About 3 months ago I was feeling really frustrated. Yet another Scala conference had taken place and I couldn’t even understand the talk titles on the conference schedule, let alone the talks themselves. I thought to myself:
I’m really proud to say that yesterday, my dream conference took place! Scalabase, the conference for new developers in the early stages of their journey with Scala.
That day 3 months ago I decided that I wanted to create the conference I was dreaming of. There were lots of reasons for this.
Why create a new conference?
I had been writing Scala for a year, but had not found a conference where I belonged. This was completely the opposite of my experience learning Ruby where I spoke at several Ruby conferences even before I got my first engineering job.
I was frustrated by the huge gap between my knowledge of Scala and the knowledge required to understand the talks I heard at existing conferences. I wanted to listen to talks, which I could connect to, which were not worlds away from the Scala I wrote at work.
I also wanted to feel the excitement of being in a space with people passionate about engineering who were also writing Scala, but in business contexts different to mine.
How did you get started?
After feeling this frustration, I started talking to people I knew in the Scala community to see if this was indeed a problem that others felt was worth solving. Everyone I spoke to agreed.
I then managed to secure a dream team of five people including myself to work on the conference. I had not worked with any of them before, but I either had a first hand positive experience of interacting with them myself or someone else had given me positive feedback.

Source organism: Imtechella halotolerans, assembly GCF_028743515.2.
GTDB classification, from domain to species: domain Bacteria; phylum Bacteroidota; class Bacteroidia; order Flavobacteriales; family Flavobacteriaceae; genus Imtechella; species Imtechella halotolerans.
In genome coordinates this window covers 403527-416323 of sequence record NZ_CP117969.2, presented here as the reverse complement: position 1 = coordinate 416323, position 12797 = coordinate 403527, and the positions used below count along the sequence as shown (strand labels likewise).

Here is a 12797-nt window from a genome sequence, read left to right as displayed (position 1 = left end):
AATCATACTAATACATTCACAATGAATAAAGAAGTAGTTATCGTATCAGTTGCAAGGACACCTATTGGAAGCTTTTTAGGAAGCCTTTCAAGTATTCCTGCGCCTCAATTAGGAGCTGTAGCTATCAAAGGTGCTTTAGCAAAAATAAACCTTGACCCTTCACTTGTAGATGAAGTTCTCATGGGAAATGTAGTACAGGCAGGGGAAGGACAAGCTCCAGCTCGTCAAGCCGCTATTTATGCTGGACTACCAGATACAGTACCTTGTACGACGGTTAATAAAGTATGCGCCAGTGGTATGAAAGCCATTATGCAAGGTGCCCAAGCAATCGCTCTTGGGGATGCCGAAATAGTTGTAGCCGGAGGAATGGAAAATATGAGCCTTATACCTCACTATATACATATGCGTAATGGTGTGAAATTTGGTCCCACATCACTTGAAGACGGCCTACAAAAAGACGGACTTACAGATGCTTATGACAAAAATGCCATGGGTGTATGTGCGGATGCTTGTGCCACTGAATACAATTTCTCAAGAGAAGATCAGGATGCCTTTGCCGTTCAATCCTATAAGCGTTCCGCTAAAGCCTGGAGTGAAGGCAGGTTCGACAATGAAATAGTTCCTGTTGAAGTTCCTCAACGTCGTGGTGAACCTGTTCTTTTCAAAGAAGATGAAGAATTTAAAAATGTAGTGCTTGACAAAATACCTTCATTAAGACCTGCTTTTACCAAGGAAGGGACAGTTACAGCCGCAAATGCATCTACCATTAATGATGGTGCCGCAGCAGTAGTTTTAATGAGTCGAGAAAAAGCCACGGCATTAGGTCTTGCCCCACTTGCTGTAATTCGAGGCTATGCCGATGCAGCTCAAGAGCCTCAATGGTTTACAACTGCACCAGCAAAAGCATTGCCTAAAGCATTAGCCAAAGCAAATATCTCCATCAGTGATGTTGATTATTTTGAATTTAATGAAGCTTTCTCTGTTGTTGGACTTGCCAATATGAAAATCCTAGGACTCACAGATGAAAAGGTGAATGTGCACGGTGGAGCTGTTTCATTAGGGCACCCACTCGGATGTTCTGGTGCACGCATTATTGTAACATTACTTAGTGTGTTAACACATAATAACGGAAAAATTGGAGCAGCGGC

My team were amazing. I was able to brainstorm with them, they all came up with ideas that I would never have thought of and they executed work to a high standard. My team were amazing and I have learnt that with great people by your side, you can achieve more than you would ever have expected.
The other half of the puzzle was getting an operational partner. This was not something that I had planned, rather it came about as I was pitching my idea to a colleague who then introduced me to a friend who introduced me to 47 Degrees, one of the Scalacon partners – I know, what a long chain of connections! But I guess that’s the power of networks.
Again, I didn’t realise it at the time, but the synergy that was created in this partnership between my team and 47 Degrees was really the catalyst for the conference being created so quickly.
My team brought first hand knowledge of being a new Scala developer, we found the conference speakers and my team member, Maria, led the mentoring programme to support speakers. Frankie made our logo and created the repo that would later form our website, Noel used his phenomenal network to get the word out and Sabina helped us find speakers, created our registration page and led our team of moderators.
The 47 Degrees team brought heaps of knowledge about running conferences, they made our website, organised all of the marketing materials and the vimeo platform which scalabase was aired on.
Not only was there a wonderful fit between our two teams, but the energy we created was so positive. I think this was because we share the same core values and we all had skin in the game and were motivated to give our all.
When I look back I think the universe must have been on our side, because everything fell into place once the team and this amazing partnership was created.
What went particularly well?
I’m so proud of not just the conference and all the amazing speakers and mentors that created it, but also the process that we took to create it.